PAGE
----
How to Create a Social Media Policy
How to Create a Social Media Policy

How to Create a Social Media Policy

_From the HR Pros of the HR Support Center

Social media has exploded as a means of electronic communication. Whereas this efficient, ever-present medium has magnified the concept of in-the-moment connectivity and communication, its impact on workplace policies, as well as on how organizations conduct business correspondence and advertising, has become all-encompassing.

The challenges that businesses experience with social media usage involve maintaining policies on what employees share in this very public, very-difficult-to-delete medium and yet adhere to the laws under the National Labor Relations Act (NLRA) as it relates to employee rights and communication on social media websites.

Legal challenges

The biggest challenges and balance in dealing with social media in the workplace is differentiating between effective communications and marketing methods versus vigilant retention of an organization’s security. Complicating these matters further, the law governing social media in the workplace remains unsettled.

Few courts have addressed the legality of monitoring an employee's social media use on a company-owned communication device, such as a laptop computer, tablet or smart phone. Courts have been applying decades-old electronic communication laws, including the Stored Communications Act of 1986, for guidance on social media case litigation. Courts have been debating whether online posted messages, photographs and videos on social media sites are discoverable in court and whether this content is considered to be private and protected from disclosure.

Social media policies

Monitoring employees' use of social media can be challenging and frustrating. As these websites are often hosted on outside servers not controlled by an organization, the ability and rights of the company to monitor the online social media activities is somewhat stifled. In order to minimize the legal risks associated with the use of social media in the workplace and to ensure that company-owned property is being used appropriately, employers should develop an effective and legal social media policy for their employee handbooks that encompasses clear rules, as well as communicates that the organization has no intent of violating Section 7 of the NLRA in its company policy on social media.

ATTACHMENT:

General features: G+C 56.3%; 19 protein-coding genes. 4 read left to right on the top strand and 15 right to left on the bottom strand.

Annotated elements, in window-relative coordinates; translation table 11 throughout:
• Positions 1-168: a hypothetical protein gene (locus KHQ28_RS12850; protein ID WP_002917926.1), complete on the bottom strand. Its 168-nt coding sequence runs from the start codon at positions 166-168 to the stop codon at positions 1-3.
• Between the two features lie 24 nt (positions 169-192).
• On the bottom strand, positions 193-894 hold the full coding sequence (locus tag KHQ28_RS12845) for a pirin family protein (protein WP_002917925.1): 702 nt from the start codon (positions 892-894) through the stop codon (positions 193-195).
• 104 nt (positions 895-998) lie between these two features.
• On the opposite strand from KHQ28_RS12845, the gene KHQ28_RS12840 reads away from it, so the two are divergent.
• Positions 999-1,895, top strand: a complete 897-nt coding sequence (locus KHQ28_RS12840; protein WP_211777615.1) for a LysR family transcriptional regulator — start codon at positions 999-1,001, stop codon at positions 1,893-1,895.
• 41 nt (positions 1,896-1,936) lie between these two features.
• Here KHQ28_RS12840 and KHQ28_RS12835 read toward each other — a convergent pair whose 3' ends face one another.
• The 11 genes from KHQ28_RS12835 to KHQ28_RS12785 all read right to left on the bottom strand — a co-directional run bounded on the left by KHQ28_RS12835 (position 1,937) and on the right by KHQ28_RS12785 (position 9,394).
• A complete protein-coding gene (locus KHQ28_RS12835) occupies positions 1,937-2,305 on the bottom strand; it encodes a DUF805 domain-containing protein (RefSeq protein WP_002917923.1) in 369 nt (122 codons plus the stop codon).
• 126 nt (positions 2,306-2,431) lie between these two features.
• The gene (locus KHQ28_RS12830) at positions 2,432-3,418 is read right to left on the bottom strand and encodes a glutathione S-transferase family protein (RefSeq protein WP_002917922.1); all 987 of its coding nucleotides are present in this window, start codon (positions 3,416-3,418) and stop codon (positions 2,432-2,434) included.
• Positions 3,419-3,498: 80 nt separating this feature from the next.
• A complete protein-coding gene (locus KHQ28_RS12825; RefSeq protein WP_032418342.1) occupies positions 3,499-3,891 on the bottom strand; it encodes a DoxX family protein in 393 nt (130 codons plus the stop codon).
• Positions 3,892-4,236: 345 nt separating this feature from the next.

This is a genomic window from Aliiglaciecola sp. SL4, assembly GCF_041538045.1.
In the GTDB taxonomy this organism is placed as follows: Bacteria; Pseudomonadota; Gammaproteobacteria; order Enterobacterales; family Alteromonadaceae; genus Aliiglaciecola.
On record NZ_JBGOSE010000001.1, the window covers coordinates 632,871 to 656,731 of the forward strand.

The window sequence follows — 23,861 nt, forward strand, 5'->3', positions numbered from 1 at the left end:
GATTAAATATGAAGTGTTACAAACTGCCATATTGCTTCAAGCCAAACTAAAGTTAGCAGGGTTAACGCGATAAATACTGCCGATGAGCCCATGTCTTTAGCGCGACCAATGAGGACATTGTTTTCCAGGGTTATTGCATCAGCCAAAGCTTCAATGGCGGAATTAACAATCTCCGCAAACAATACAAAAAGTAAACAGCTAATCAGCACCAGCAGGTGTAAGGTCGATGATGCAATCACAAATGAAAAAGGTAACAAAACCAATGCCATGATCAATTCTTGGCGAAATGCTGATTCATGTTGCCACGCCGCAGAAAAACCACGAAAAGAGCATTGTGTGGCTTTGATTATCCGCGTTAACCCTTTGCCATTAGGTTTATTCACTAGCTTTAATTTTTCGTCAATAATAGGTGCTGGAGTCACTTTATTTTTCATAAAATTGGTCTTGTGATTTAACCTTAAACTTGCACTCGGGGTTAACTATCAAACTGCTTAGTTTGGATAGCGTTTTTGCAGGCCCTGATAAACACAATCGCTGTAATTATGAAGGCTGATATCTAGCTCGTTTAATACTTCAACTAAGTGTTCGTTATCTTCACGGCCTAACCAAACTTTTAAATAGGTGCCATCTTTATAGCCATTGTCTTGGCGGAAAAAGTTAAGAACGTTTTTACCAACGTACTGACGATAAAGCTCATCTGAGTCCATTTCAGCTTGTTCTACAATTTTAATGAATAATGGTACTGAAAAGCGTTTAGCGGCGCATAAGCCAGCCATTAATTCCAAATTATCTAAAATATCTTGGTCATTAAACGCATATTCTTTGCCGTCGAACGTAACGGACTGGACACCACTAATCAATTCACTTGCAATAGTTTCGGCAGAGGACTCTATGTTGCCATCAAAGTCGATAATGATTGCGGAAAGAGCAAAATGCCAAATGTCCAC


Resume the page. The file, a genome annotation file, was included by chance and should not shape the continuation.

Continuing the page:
Although there are several concerns to balance, key points to consider when drafting a social media policy include the following:

* Understand your employees' rights to use social media under the National Labor Relations Act (NLRA). The National Labor Relations Board (NLRB) says that employees have the right to discuss work conditions on social media sites without retribution from their employers. The NLRB has released a series of guiding points in how employers may proceed in regulating employee social media use. This resource provides a good starting point for the creation and administration of social media policies.
* Focus on restricting employee behavior that is not protected under the NLRA. For example: instruct employees not to disclose trade secrets, forbid postings that contain offensive language and instruct employees not to post harassing or disparaging comments about other employees that could lead to discrimination claims (such as comments related to sex, race, disability or religion).
* Be prepared for discovery. Employers must anticipate that content on social media sites will be relevant in employment litigation. A social media policy should address discovery issues associated with requesting content from these sites and counsel must be prepared to discuss these issues with opposing counsel.